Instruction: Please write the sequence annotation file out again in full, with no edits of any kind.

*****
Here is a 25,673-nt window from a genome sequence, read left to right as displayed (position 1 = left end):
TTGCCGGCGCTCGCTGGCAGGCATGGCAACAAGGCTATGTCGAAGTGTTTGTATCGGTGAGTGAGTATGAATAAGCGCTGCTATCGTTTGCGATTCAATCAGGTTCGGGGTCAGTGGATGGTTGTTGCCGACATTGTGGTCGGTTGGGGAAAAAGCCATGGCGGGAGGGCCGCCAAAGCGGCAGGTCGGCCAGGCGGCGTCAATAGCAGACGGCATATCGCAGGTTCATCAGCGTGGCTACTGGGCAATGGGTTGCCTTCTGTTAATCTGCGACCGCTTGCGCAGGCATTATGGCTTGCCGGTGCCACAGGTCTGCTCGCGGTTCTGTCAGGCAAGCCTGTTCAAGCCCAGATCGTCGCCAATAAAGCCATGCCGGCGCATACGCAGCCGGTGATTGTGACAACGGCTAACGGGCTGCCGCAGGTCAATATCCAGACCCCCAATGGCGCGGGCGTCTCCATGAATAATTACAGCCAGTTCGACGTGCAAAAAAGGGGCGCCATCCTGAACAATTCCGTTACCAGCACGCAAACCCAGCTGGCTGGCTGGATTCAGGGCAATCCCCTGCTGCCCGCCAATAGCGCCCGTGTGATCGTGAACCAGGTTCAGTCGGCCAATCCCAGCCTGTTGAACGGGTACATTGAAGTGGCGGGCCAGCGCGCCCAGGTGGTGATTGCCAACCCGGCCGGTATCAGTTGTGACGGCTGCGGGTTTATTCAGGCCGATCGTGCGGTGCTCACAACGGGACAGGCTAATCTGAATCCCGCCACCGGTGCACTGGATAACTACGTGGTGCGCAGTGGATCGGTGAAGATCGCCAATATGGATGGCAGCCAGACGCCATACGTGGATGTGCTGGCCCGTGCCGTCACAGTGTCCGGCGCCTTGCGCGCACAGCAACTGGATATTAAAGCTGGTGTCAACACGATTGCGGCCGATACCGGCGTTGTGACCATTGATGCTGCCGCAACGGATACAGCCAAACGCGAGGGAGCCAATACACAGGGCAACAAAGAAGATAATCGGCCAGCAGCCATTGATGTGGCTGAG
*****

Here is a 25,673-nt window from a genome sequence, read left to right as displayed (position 1 = left end):
TTGCCGGCGCTCGCTGGCAGGCATGGCAACAAGGCTATGTCGAAGTGTTTGTATCGGTGAGTGAGTATGAATAAGCGCTGCTATCGTTTGCGATTCAATCAGGTTCGGGGTCAGTGGATGGTTGTTGCCGACATTGTGGTCGGTTGGGGAAAAAGCCATGGCGGGAGGGCCGCCAAAGCGGCAGGTCGGCCAGGCGGCGTCAATAGCAGACGGCATATCGCAGGTTCATCAGCGTGGCTACTGGGCAATGGGTTGCCTTCTGTTAATCTGCGACCGCTTGCGCAGGCATTATGGCTTGCCGGTGCCACAGGTCTGCTCGCGGTTCTGTCAGGCAAGCCTGTTCAAGCCCAGATCGTCGCCAATAAAGCCATGCCGGCGCATACGCAGCCGGTGATTGTGACAACGGCTAACGGGCTGCCGCAGGTCAATATCCAGACCCCCAATGGCGCGGGCGTCTCCATGAATAATTACAGCCAGTTCGACGTGCAAAAAAGGGGCGCCATCCTGAACAATTCCGTTACCAGCACGCAAACCCAGCTGGCTGGCTGGATTCAGGGCAATCCCCTGCTGCCCGCCAATAGCGCCCGTGTGATCGTGAACCAGGTTCAGTCGGCCAATCCCAGCCTGTTGAACGGGTACATTGAAGTGGCGGGCCAGCGCGCCCAGGTGGTGATTGCCAACCCGGCCGGTATCAGTTGTGACGGCTGCGGGTTTATTCAGGCCGATCGTGCGGTGCTCACAACGGGACAGGCTAATCTGAATCCCGCCACCGGTGCACTGGATAACTACGTGGTGCGCAGTGGATCGGTGAAGATCGCCAATATGGATGGCAGCCAGACGCCATACGTGGATGTGCTGGCCCGTGCCGTCACAGTGTCCGGCGCCTTGCGCGCACAGCAACTGGATATTAAAGCTGGTGTCAACACGATTGCGGCCGATACCGGCGTTGTGACCATTGATGCTGCCGCAACGGATACAGCCAAACGCGAGGGAGCCAATACACAGGGCAACAAAGAAGATAATCGGCCAGCAGCCATTGATGTGGCTGAG